Ensign Group Leadership Shuffle to Bring New CEO

Skilled nursing provider The Ensign Group (Nasdaq: ENSG) on Thursday announced a series of leadership changes that will bring a new CEO to the company by spring.

Barry Port, currently chief operating officer of the company’s Ensign Services arm, will take the reins from Christopher Christensen effective May 30, while Christensen transitions to executive chairman and chairman of the board.

Christensen, who has served as the Mission Viejo, Calif.-based operator’s president since the company was formed in 1999 and as CEO since 2006, will continue to work full-time in his new role.


“The truth is, in all my years at Ensign, I have never been more energized or exhilarated about the opportunities that lie ahead,” Christensen said in a statement announcing the leadership change.

Ensign made a series of other moves at the top of its leadership structure, with current chairman of the board Roy Christensen shifting to the title of chairman emeritus, and Spencer Burton — president of Pennant Healthcare, Ensign’s Northwest-based portfolio company — rising to president and COO of Ensign Group.

Chief financial officer Suzanne Snapper will add executive vice president to her title on May 30, while EVP and secretary Chad Keetch will be promoted to chief investment officer.


“Chad has been a key contributor to Ensign’s growth and success since he arrived here in 2010, and I couldn’t be more pleased to ask him to serve in this role,” Christensen said.

Ensign has consistently ranked at the top of the skilled nursing industry hierarchy in recent years, riding a unique hybrid model to predictable quarterly profits and solid turnaround stories. Though the company operates 244 buildings in 16 states across the West and Midwest, each facility has its own autonomous leadership team that can make independent operational decisions. Individual skilled nursing facilities are also not branded with the Ensign name, though they receive support from the company’s unified back-office operations.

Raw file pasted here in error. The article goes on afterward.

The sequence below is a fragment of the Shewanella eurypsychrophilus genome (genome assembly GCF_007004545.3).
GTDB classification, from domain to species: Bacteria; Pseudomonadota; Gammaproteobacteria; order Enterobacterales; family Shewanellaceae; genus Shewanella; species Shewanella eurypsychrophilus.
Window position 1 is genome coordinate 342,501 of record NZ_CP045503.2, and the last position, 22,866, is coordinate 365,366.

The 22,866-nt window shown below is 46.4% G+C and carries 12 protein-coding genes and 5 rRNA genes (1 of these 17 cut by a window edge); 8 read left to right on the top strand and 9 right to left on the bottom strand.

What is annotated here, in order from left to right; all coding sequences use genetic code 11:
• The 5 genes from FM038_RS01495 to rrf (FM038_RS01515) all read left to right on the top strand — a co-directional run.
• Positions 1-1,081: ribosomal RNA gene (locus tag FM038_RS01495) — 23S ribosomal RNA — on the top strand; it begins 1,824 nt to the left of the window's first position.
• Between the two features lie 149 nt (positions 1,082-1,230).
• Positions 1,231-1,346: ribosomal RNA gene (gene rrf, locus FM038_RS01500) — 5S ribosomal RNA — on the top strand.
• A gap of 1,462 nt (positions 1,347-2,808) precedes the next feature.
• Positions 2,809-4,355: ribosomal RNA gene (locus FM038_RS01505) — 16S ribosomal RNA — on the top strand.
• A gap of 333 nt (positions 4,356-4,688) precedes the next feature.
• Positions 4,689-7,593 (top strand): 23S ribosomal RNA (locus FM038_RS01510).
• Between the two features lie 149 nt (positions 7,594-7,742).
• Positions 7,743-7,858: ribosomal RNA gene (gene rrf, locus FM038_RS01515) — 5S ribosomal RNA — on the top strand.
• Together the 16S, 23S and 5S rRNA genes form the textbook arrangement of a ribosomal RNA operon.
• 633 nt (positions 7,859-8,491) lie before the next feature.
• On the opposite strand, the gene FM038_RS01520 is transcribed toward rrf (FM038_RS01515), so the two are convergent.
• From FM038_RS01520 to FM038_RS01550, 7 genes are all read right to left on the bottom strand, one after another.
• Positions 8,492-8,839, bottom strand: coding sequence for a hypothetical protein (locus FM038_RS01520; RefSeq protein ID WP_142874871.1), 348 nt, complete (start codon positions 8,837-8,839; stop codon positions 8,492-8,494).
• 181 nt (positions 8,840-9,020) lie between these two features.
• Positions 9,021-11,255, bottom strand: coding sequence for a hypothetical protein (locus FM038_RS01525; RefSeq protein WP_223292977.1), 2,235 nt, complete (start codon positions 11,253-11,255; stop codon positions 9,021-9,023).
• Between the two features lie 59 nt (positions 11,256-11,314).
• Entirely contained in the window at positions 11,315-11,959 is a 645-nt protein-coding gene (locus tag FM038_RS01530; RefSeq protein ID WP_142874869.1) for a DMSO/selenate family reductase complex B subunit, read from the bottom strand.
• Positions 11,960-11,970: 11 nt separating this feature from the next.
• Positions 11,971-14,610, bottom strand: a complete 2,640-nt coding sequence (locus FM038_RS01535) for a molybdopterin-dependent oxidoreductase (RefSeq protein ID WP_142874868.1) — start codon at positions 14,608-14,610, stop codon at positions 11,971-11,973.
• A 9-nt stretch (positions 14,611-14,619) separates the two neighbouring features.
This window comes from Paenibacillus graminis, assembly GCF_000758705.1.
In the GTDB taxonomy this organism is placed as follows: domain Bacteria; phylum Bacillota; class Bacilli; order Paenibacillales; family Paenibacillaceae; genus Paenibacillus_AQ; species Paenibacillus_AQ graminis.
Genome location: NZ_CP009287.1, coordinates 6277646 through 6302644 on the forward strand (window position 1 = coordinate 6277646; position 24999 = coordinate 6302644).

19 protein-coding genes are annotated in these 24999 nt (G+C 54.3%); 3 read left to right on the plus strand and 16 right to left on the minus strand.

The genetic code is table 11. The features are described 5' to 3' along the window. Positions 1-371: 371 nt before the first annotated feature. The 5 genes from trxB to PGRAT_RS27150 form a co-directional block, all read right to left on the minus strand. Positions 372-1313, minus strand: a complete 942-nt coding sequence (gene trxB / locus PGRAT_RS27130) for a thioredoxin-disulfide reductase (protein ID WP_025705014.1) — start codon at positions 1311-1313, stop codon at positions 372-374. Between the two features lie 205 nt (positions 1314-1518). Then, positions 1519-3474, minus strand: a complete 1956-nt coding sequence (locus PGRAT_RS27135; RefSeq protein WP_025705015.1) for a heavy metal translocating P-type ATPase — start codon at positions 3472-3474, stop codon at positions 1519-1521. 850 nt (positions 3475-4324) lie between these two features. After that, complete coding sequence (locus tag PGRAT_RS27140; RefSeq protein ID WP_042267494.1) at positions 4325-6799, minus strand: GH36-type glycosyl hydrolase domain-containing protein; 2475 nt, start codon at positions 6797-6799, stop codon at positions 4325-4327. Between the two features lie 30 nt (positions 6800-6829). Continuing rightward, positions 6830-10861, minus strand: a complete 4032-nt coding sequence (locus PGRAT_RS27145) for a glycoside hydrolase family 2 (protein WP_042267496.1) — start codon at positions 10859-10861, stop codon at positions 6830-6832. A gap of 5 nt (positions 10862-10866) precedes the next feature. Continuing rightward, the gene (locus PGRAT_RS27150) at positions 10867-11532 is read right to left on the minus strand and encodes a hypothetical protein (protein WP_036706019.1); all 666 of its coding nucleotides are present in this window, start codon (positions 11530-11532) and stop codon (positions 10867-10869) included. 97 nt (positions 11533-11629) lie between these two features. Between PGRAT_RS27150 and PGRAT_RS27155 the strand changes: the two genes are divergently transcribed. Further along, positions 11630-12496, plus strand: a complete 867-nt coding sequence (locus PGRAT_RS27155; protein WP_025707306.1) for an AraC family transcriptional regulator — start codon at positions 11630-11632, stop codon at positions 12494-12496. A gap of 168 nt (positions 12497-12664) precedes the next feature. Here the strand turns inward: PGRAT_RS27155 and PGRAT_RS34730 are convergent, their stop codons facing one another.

In an era where bigger isn’t necessarily better, Ensign executives frequently tout this local-national compromise as the reason for its success — and repeatedly insist that the headwinds facing the SNF industry don’t have to affect every operator.

“The dynamics in our industry, while sometimes challenging, are not nearly as difficult as many are led to believe as a result of these self-imposed challenges that follow creative financial engineering,” Keetch said on Ensign’s fourth-quarter 2018 earnings call earlier this month, which saw the company increase net income by 38.3% over 2017 and log multiple quarterly profit records.

Christensen echoed that sentiment in announcing the company’s new leaders.

“Ensign consistently outperforms our peers because our local leaders and caregivers consistently make our operations the preferred destination in their local healthcare communities,” he said.

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